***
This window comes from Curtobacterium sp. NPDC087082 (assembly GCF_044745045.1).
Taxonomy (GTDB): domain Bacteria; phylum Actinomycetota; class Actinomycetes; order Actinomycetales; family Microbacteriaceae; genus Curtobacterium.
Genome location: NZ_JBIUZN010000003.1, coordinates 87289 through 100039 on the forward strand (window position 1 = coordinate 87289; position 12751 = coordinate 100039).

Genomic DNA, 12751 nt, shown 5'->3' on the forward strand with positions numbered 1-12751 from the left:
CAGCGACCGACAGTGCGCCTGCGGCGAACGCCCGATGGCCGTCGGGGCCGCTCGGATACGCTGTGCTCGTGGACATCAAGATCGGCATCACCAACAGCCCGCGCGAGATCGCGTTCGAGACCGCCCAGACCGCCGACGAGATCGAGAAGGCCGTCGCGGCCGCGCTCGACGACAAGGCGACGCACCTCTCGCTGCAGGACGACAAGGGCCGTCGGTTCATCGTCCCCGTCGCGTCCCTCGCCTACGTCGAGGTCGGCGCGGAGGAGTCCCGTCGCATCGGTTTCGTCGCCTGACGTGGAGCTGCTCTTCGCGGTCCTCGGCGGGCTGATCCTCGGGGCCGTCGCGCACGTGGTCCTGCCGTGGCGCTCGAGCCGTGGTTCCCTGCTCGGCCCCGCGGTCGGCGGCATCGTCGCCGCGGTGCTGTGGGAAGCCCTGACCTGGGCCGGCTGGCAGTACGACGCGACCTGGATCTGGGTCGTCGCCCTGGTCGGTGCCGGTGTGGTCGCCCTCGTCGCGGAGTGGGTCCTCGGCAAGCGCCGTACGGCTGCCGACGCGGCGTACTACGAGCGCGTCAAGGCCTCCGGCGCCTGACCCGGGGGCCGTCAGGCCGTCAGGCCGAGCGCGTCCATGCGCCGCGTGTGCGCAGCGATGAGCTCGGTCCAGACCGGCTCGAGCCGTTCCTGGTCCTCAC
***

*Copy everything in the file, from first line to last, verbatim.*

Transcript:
This window comes from Curtobacterium sp. NPDC087082 (assembly GCF_044745045.1).
Taxonomy (GTDB): domain Bacteria; phylum Actinomycetota; class Actinomycetes; order Actinomycetales; family Microbacteriaceae; genus Curtobacterium.
Genome location: NZ_JBIUZN010000003.1, coordinates 87289 through 100039 on the forward strand (window position 1 = coordinate 87289; position 12751 = coordinate 100039).

Genomic DNA, 12751 nt, shown 5'->3' on the forward strand with positions numbered 1-12751 from the left:
CAGCGACCGACAGTGCGCCTGCGGCGAACGCCCGATGGCCGTCGGGGCCGCTCGGATACGCTGTGCTCGTGGACATCAAGATCGGCATCACCAACAGCCCGCGCGAGATCGCGTTCGAGACCGCCCAGACCGCCGACGAGATCGAGAAGGCCGTCGCGGCCGCGCTCGACGACAAGGCGACGCACCTCTCGCTGCAGGACGACAAGGGCCGTCGGTTCATCGTCCCCGTCGCGTCCCTCGCCTACGTCGAGGTCGGCGCGGAGGAGTCCCGTCGCATCGGTTTCGTCGCCTGACGTGGAGCTGCTCTTCGCGGTCCTCGGCGGGCTGATCCTCGGGGCCGTCGCGCACGTGGTCCTGCCGTGGCGCTCGAGCCGTGGTTCCCTGCTCGGCCCCGCGGTCGGCGGCATCGTCGCCGCGGTGCTGTGGGAAGCCCTGACCTGGGCCGGCTGGCAGTACGACGCGACCTGGATCTGGGTCGTCGCCCTGGTCGGTGCCGGTGTGGTCGCCCTCGTCGCGGAGTGGGTCCTCGGCAAGCGCCGTACGGCTGCCGACGCGGCGTACTACGAGCGCGTCAAGGCCTCCGGCGCCTGACCCGGGGGCCGTCAGGCCGTCAGGCCGAGCGCGTCCATGCGCCGCGTGTGCGCAGCGATGAGCTCGGTCCAGACCGGCTCGAGCCGTTCCTGGTCCTCAC